Adjuncts in SUNY community college local unions are urged to take a NYSUT survey on their experiences with collecting unemployment insurance.
The online survey will close on Oct. 10.
NYSUT is conducting the survey to get a statewide picture after some members reported difficulties with collecting benefits. The results will be used to help inform and guide NYSUT’s future work on the issue. In December 2016, the U.S. Department of Labor issued revised guidance on unemployment insurance and, specifically, the interpretation of “reasonable assurance” of continued work. A similar survey was conducted in 2007, finding that adjunct faculty members had mixed success in collecting unemployment benefits.
The survey was one of several adjunct items discussed at NYSUT’s Higher Education Policy Council over the weekend. Council members also talked about intensive efforts to better communicate with members about why adjuncts need strong union representation. The council reviewed a new organizing leaflet available from NYSUT, while individual locals are personalizing the concept with on-on-one meetings and town halls.
NYSUT Policy Council leaders also heard a report on the state’s Excelsior Scholarship program from Tom Hilliard of the Center for an Urban Future. He said 83 percent of the students who were denied scholarships did not carry the 30 credits required.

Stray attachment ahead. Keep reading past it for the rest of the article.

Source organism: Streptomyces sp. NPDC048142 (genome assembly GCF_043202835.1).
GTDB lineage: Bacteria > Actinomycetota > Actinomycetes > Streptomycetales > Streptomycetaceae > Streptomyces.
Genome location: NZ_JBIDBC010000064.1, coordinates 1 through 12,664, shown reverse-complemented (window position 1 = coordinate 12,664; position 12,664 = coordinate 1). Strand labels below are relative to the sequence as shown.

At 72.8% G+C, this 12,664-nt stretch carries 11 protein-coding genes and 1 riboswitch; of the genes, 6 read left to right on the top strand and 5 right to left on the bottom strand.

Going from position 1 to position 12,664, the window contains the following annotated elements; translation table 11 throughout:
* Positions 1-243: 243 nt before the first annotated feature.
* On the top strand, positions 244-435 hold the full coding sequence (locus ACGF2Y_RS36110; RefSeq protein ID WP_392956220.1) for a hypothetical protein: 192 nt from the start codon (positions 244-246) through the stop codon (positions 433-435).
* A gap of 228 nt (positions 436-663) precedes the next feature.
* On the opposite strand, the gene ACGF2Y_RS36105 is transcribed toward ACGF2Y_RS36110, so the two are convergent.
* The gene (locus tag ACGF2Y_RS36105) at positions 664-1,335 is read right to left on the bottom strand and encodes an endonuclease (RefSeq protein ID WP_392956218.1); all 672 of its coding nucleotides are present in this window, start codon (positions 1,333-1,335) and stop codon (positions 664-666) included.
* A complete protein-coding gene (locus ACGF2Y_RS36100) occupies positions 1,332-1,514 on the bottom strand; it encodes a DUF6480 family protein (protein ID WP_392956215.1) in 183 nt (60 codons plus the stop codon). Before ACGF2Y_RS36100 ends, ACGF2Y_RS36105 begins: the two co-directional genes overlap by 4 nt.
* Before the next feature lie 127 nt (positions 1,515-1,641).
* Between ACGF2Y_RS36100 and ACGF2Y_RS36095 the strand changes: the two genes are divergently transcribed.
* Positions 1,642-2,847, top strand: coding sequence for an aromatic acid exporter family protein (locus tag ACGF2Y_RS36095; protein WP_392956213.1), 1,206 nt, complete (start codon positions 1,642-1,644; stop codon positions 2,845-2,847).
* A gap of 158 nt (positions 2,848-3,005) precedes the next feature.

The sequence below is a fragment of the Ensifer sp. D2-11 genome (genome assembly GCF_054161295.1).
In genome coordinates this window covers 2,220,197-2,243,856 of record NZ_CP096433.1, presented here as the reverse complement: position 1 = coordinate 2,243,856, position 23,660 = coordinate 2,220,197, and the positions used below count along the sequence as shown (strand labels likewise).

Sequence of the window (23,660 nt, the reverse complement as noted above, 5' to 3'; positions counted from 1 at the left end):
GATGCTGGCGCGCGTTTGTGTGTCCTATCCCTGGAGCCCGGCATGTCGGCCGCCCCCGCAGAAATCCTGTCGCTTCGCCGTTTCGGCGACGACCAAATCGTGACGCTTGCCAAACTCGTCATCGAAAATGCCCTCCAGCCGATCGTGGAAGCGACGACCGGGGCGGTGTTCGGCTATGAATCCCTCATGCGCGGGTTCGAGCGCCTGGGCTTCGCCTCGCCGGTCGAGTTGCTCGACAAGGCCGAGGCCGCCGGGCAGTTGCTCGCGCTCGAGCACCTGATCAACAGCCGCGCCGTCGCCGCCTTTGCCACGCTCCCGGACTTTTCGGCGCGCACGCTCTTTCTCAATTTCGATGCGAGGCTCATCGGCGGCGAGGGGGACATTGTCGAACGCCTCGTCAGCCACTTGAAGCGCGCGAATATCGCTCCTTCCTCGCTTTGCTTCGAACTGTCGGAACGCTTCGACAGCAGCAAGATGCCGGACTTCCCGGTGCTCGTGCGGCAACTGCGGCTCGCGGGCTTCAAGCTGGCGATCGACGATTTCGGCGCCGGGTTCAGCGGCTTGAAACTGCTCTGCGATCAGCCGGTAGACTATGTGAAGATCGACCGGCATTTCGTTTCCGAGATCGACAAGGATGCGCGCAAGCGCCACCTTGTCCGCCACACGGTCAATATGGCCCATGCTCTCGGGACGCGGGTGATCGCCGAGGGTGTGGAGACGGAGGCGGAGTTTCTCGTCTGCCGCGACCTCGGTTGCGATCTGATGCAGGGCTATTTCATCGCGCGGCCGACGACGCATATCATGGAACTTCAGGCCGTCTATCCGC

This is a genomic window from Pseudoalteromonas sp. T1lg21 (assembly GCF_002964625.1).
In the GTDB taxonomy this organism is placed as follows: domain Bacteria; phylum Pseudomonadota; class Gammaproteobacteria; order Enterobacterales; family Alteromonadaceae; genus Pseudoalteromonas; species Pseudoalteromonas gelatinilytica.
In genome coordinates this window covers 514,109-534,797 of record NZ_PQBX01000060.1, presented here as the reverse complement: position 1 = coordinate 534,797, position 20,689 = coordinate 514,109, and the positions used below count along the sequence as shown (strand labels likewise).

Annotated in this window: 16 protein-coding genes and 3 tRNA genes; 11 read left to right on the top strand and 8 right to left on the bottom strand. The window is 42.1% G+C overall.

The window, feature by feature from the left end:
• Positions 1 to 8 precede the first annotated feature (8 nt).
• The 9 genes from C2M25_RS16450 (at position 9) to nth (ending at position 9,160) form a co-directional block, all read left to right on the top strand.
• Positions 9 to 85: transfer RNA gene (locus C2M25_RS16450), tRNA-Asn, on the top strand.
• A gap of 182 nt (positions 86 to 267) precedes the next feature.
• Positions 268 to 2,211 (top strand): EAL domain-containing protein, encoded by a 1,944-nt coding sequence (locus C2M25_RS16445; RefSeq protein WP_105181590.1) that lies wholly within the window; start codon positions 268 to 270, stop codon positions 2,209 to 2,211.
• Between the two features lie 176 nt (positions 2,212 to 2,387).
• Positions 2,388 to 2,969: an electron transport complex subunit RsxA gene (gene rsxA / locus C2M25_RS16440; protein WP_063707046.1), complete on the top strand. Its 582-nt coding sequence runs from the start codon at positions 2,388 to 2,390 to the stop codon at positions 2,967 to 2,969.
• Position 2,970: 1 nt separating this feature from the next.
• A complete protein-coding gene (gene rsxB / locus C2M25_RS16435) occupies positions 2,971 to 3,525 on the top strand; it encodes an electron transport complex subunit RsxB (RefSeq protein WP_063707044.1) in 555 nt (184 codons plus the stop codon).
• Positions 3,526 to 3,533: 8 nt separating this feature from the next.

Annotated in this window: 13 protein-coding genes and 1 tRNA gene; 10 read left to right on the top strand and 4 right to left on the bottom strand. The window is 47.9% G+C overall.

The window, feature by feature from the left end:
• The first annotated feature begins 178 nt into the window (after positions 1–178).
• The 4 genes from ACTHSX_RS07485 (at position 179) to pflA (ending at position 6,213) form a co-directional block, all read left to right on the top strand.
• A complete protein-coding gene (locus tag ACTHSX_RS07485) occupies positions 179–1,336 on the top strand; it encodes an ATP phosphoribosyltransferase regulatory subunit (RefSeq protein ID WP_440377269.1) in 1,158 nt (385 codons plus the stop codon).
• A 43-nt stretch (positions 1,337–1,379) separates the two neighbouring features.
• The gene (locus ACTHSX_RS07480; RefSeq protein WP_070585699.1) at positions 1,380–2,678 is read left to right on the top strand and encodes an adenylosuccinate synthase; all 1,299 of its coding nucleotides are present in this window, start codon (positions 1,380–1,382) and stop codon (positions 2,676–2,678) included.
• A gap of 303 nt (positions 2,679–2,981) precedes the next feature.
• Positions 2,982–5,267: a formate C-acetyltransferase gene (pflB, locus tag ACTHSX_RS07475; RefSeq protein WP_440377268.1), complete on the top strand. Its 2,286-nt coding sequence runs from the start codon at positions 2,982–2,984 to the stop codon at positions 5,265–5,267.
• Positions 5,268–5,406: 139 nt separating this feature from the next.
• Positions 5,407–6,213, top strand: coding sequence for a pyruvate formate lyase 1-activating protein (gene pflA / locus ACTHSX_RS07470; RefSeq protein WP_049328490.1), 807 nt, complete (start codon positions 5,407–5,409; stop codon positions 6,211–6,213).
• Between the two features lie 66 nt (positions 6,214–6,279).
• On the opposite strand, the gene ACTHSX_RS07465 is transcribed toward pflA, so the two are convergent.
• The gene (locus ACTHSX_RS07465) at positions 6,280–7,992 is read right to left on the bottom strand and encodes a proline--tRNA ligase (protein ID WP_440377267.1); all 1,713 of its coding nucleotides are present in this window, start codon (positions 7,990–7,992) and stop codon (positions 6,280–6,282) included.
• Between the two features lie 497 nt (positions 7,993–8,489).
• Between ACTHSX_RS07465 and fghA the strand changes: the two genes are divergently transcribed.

NYSUT Executive Vice President Jolene DiBrango updated council members on the statewide union’s new “Take a Look at Teaching” initiative, noting that leaders are hoping to create more bridge experiences between K-12 and higher education to open more doors to the teaching profession.
Council Chair Roberta Elins, president of the United College Employees at the Fashion Institute of Technology, Picture 1 reminded members that October is the National Education Association’s first-ever National Higher Education month.
NEA is encouraging college and university faculty and staff to invite P-12 educators and students to visit campuses in October.
“Students who go on field trips have better grades and graduation rates, in general — but a trip to a college or university campus specifically can empower at-risk students … and fundamentally shatter their understanding that college is only accessible for certain people,” said NEA President Lily Eskelsen Garcia.